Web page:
Like Judaism, Islam respects an embryo because of its potential to grow into a human being, but does not assert that a blastocyst is already a person, thus making the distinction between actual life and potential life. Islam has no central authority that determines the status of human embryos, and the crucial question for faithful adherents revolves around the timing of ensoulment and the beginning of personhood (Opoku and Manu, 2015). The Quran does not provide an answer, but many in the Islamic community, including the Muslim World League, have embraced a time point of 120 days after conception (Sivaraman and Noor, 2014). Some Islamic scholars have argued that ensoulment could happen as soon as 40 days after fertilization, and to accommodate this possibility, the International Bioethics Committee of the United Nations Educational, Scientific and Cultural Organization published the following provision (Smith and Revel, 2001):

For example, in the case of Islam, the use of embryos for therapeutic or research purposes may be acceptable provided that it takes place before the point at which the embryo is ensouled, i.e. from the 40th day after fertilization.’

In general, Buddhist, Jewish and Islamic views appear to support the idea that ensoulment occurs in the uterus after implantation and well beyond the early development of a human embryo.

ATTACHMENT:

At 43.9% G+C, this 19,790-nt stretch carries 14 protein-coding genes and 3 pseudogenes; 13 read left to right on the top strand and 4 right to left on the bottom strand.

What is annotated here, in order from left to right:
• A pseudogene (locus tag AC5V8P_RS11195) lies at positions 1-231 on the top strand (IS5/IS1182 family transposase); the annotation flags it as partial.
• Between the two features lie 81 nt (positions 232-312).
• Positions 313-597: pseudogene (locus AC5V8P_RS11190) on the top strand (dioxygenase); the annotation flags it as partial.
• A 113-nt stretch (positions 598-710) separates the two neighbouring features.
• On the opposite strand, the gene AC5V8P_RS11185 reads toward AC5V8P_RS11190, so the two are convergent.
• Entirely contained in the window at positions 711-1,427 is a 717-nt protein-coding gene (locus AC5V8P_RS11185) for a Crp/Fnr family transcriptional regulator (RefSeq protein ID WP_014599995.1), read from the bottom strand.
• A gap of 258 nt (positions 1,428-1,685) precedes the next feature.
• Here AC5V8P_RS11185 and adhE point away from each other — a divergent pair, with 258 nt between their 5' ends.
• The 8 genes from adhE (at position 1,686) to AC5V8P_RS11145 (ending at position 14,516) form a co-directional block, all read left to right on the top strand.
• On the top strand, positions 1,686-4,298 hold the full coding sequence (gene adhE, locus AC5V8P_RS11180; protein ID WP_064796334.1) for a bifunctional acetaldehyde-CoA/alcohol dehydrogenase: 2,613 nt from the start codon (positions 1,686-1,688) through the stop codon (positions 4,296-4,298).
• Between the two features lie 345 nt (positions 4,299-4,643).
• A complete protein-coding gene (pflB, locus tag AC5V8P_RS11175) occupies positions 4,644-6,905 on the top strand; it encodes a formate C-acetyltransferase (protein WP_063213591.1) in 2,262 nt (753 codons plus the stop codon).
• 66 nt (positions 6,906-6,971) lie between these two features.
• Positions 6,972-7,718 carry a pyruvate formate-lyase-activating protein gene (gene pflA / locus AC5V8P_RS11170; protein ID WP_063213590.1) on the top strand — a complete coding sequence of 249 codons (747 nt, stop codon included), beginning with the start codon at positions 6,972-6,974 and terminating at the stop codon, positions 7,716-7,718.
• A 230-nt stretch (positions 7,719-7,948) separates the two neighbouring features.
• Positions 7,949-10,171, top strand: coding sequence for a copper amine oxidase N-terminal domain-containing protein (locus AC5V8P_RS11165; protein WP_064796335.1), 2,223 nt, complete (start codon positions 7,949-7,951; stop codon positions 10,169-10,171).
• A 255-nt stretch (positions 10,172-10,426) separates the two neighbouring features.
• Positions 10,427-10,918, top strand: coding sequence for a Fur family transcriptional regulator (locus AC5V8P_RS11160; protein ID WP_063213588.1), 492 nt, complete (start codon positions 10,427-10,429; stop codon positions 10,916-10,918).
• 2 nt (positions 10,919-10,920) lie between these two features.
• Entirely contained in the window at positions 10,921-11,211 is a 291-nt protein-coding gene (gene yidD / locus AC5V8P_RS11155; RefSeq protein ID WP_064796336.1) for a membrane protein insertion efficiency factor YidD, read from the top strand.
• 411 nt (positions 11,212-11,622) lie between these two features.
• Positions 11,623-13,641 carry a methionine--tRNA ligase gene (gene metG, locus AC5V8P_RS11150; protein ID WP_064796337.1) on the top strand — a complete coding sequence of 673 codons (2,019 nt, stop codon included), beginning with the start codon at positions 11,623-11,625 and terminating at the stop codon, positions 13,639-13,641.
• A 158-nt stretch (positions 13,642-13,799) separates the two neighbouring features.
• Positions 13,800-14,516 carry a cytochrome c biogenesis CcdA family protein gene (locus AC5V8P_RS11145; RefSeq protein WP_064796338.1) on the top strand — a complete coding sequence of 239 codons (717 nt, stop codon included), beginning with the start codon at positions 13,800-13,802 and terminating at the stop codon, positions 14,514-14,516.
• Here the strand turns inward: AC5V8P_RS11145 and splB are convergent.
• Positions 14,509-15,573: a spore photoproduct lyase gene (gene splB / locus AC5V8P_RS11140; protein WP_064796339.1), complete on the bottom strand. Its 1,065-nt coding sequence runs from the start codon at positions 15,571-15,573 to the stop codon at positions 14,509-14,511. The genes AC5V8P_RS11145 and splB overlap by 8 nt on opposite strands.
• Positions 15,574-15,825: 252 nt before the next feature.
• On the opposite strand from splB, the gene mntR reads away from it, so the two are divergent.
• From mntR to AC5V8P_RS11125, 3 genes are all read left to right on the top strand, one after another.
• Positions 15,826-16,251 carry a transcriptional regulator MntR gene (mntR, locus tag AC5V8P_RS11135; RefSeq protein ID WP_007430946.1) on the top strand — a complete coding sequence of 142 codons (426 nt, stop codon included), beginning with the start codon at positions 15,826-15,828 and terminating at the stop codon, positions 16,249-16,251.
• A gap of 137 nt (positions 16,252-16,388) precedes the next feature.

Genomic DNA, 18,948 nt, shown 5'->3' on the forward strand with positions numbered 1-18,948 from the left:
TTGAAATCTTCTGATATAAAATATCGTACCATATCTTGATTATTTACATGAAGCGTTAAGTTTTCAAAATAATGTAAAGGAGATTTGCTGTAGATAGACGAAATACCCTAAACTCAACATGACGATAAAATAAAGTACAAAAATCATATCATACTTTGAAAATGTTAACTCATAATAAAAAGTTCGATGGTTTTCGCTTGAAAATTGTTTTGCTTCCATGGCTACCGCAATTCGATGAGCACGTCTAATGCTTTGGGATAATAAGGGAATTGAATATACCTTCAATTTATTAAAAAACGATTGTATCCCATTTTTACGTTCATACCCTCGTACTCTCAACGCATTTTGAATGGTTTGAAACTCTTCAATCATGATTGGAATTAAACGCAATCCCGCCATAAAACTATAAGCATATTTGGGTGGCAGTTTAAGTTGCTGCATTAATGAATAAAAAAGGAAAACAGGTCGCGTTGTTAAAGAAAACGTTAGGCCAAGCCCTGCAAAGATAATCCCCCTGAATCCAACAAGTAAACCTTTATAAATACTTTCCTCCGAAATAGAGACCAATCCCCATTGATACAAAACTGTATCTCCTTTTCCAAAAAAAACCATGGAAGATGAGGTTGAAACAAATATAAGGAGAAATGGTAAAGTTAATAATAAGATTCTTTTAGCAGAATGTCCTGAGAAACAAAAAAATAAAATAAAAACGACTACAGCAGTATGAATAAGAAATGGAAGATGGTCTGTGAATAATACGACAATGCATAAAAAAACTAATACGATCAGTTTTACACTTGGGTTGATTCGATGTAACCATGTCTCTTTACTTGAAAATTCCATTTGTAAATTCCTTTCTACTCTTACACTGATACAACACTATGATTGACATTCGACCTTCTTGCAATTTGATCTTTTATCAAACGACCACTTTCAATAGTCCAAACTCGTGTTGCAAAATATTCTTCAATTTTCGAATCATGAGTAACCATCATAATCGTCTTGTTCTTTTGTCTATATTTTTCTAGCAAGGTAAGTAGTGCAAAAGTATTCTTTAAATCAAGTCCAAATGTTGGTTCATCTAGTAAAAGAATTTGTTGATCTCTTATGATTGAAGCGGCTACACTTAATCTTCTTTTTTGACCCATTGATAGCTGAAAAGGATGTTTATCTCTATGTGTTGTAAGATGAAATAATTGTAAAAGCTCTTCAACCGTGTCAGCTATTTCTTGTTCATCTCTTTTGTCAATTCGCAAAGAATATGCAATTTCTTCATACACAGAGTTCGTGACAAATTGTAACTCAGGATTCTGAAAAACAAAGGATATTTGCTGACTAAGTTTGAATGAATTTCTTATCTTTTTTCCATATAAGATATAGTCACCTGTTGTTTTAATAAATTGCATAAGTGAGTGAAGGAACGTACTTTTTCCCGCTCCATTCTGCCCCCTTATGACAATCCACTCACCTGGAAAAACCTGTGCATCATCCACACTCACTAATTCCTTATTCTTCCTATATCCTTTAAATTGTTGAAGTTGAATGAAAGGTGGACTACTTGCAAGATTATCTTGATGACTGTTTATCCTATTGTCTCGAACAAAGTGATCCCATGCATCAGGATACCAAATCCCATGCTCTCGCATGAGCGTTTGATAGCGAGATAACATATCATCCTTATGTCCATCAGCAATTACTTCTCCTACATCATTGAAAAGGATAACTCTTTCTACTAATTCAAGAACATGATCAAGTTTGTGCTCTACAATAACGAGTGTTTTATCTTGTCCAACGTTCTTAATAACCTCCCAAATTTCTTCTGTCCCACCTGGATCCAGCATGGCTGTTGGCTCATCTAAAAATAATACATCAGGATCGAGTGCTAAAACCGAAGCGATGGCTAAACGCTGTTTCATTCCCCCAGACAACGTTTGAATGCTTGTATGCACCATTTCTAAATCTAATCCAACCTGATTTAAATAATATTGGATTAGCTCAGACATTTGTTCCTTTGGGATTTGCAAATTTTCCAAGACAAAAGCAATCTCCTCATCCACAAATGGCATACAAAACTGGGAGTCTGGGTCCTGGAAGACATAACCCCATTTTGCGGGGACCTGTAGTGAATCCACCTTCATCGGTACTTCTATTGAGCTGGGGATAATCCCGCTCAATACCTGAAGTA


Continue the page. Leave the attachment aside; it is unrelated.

Conclusion

Some religions embrace the belief that an early embryo in vitro constitutes a person, but this belief is not a universal ethical principle. In general, the Roman Catholic Church is the strongest proponent of this belief, and thus, not surprisingly, has in recent decades opposed the artificial creation and use of human embryos and human embryonic stem cells in every form. While a diversity of views can and does exist in every religion, as a general theme it is clear that other major religions such as Judaism, Islam, Buddhism, and some Protestant denominations reject the idea that an embryo prior to implantation in a uterus is a person, and thus are, in general, more supportive of research into human embryology.

Funding

William B. Neaves is supported by the Stowers Institute for Medical Research where he serves as President Emeritus.

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Competing interests

The author declares no competing or financial interests.